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Tag: Pup Matthias

Furry YouTubers You Might Not Have Seen

by Pup Matthias

Furry Videomakers are an under appreciated section of the Furry Fandom. A lot of this falls under different factors like how all the Furry sites don’t offer a way to submit video. We covered this topic back when we covered The Raccoon’s Den. Recently; we had a surprise on YouTube when Rainy Chaos was featured as their Artist on the Rise, which exposed a lot of people, Furry or not, to a personality they never seen. Though Rainy being featured had it’s own series of ups and downs.

However, there are more Furry YouTubers then you might think. Many of which are part of a Slack group. Talking about making better content, contributing with other videos, and showing off their work for feedback from their peers. Talking with several members, we are happy to present to you a list of Furry YouTubers You Might Not Have Seen. A highlight of different creators talking about what their channel is about, featuring their most recent or favorite video they’ve produced. So sit back, relax, and enjoy your next possible Furry obsession.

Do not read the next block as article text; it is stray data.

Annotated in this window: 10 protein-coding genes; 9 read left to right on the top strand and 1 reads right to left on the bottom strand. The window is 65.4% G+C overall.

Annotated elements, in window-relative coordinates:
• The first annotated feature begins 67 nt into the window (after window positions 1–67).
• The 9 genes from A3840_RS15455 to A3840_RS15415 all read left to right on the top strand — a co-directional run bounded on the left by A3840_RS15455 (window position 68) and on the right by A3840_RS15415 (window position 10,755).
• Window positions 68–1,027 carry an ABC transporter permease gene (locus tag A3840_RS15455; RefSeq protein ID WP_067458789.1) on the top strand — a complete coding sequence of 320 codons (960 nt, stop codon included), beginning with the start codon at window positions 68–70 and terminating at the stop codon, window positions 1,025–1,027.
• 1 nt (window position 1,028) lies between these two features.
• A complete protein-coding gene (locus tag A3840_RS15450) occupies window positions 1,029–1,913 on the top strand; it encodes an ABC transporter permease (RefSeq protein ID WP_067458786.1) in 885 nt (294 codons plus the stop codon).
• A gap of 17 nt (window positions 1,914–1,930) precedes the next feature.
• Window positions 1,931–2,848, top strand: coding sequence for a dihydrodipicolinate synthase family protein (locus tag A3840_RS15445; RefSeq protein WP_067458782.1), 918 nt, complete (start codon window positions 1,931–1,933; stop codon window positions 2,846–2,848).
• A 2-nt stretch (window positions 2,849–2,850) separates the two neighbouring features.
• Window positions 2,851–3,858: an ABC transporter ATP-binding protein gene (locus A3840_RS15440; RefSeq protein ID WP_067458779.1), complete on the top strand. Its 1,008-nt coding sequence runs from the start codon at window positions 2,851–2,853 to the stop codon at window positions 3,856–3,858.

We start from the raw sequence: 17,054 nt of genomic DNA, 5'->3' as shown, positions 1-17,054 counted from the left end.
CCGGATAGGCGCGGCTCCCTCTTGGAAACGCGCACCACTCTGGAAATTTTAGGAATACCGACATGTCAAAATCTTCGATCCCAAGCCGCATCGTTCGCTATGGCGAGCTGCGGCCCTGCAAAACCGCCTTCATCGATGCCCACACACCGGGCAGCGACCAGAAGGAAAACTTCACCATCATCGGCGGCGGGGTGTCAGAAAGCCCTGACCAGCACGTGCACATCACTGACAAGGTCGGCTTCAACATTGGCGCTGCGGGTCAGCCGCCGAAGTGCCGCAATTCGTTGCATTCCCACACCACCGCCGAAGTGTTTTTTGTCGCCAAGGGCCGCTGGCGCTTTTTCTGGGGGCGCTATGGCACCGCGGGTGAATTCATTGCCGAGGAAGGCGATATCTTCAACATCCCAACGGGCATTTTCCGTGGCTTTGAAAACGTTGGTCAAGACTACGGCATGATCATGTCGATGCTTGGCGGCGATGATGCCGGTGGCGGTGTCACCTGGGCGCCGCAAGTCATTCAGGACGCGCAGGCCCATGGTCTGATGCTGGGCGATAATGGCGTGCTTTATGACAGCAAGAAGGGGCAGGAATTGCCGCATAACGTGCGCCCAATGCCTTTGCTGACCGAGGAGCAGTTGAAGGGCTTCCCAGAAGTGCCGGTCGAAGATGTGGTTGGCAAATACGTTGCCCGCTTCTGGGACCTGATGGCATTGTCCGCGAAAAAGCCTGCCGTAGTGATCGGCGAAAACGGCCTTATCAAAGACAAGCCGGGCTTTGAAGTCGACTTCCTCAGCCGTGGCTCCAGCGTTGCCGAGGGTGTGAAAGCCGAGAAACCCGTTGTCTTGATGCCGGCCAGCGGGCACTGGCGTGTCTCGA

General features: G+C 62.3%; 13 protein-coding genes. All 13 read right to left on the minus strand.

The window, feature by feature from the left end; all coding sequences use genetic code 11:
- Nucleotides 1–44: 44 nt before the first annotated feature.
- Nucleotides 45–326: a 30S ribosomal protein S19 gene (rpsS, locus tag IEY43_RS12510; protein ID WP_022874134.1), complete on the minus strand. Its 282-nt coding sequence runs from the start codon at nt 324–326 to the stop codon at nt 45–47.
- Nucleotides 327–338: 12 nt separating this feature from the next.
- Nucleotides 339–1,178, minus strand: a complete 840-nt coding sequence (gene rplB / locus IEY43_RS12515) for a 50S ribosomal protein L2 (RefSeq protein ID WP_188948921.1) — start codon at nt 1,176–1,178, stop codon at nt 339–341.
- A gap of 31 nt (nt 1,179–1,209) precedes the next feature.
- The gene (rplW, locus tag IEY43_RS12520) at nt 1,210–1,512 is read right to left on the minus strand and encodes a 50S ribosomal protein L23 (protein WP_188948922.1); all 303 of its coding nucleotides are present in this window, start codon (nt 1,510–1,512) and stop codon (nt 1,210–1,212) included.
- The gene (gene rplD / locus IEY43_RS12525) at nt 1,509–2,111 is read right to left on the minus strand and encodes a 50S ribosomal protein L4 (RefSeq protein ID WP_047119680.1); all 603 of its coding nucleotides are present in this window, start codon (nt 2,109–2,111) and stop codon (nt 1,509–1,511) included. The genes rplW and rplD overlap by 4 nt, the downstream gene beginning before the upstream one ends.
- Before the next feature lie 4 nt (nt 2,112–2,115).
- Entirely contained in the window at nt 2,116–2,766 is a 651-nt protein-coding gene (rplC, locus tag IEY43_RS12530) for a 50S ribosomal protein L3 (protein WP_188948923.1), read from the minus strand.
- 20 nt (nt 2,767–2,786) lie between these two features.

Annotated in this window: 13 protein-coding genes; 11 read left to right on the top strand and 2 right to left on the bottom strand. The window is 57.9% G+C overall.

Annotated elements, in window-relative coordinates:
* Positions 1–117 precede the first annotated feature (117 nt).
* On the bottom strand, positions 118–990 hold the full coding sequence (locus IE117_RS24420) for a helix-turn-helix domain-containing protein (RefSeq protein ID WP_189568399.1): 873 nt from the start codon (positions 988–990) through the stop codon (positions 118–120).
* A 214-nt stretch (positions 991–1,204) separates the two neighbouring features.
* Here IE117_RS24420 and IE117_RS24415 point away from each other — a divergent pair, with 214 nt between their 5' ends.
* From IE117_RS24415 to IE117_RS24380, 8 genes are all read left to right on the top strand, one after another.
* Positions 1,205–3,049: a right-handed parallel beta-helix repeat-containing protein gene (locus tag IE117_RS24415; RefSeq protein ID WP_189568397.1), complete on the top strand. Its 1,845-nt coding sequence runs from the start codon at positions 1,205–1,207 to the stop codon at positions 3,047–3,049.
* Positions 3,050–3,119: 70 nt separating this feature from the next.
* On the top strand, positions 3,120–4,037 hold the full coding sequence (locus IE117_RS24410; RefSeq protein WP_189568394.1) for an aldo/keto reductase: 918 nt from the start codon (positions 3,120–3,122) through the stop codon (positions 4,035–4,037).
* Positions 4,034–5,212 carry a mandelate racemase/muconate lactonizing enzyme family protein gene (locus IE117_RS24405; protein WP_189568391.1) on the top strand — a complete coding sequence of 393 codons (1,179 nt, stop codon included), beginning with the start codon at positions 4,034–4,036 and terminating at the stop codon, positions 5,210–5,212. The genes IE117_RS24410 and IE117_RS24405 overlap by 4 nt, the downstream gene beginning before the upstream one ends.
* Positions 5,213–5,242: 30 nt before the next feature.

FURRIES IN THE MEDIA by Aberguine

Furries in the Media is a series that reviews video clips that feature furries based on how accurately and fairly the clip represents the furry fandom. News broadcasts, tv shows, documentaries, movies, and even popular youtube videos are often covered in Furries in the Media.

The youtube channel was originally intended to host a vlog series. The idea for Furries in the Media came about during the planning stages of the vlog as a possible spin-off series, and it was quickly realized that the review series had much more potential than the vlog itself.